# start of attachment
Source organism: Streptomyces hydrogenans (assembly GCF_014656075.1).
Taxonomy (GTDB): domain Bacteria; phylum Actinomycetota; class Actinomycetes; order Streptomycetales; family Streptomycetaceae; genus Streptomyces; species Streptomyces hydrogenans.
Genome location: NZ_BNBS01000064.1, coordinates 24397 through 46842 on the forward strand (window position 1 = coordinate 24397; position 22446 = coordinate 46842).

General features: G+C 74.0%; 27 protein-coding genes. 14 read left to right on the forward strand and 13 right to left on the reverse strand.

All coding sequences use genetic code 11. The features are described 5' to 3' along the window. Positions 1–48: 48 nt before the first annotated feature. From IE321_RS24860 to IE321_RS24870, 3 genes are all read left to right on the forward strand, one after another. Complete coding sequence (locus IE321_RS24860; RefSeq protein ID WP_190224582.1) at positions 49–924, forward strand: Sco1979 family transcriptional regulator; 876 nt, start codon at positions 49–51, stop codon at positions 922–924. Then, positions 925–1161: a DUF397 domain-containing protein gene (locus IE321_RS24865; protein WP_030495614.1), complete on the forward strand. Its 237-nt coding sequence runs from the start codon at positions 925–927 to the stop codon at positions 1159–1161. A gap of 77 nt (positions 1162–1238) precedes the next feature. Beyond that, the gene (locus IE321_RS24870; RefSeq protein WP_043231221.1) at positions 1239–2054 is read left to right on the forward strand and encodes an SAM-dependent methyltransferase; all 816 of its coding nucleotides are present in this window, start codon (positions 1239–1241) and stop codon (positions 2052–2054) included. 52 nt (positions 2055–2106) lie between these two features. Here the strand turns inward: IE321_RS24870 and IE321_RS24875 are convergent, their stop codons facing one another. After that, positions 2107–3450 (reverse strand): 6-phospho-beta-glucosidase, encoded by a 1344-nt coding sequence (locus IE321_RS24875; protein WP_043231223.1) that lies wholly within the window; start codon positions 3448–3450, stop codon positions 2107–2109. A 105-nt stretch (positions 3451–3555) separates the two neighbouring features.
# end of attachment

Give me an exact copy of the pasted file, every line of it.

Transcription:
Source organism: Streptomyces hydrogenans (assembly GCF_014656075.1).
Taxonomy (GTDB): domain Bacteria; phylum Actinomycetota; class Actinomycetes; order Streptomycetales; family Streptomycetaceae; genus Streptomyces; species Streptomyces hydrogenans.
Genome location: NZ_BNBS01000064.1, coordinates 24397 through 46842 on the forward strand (window position 1 = coordinate 24397; position 22446 = coordinate 46842).

General features: G+C 74.0%; 27 protein-coding genes. 14 read left to right on the forward strand and 13 right to left on the reverse strand.

All coding sequences use genetic code 11. The features are described 5' to 3' along the window. Positions 1–48: 48 nt before the first annotated feature. From IE321_RS24860 to IE321_RS24870, 3 genes are all read left to right on the forward strand, one after another. Complete coding sequence (locus IE321_RS24860; RefSeq protein ID WP_190224582.1) at positions 49–924, forward strand: Sco1979 family transcriptional regulator; 876 nt, start codon at positions 49–51, stop codon at positions 922–924. Then, positions 925–1161: a DUF397 domain-containing protein gene (locus IE321_RS24865; protein WP_030495614.1), complete on the forward strand. Its 237-nt coding sequence runs from the start codon at positions 925–927 to the stop codon at positions 1159–1161. A gap of 77 nt (positions 1162–1238) precedes the next feature. Beyond that, the gene (locus IE321_RS24870; RefSeq protein WP_043231221.1) at positions 1239–2054 is read left to right on the forward strand and encodes an SAM-dependent methyltransferase; all 816 of its coding nucleotides are present in this window, start codon (positions 1239–1241) and stop codon (positions 2052–2054) included. 52 nt (positions 2055–2106) lie between these two features. Here the strand turns inward: IE321_RS24870 and IE321_RS24875 are convergent, their stop codons facing one another. After that, positions 2107–3450 (reverse strand): 6-phospho-beta-glucosidase, encoded by a 1344-nt coding sequence (locus IE321_RS24875; protein WP_043231223.1) that lies wholly within the window; start codon positions 3448–3450, stop codon positions 2107–2109. A 105-nt stretch (positions 3451–3555) separates the two neighbouring features.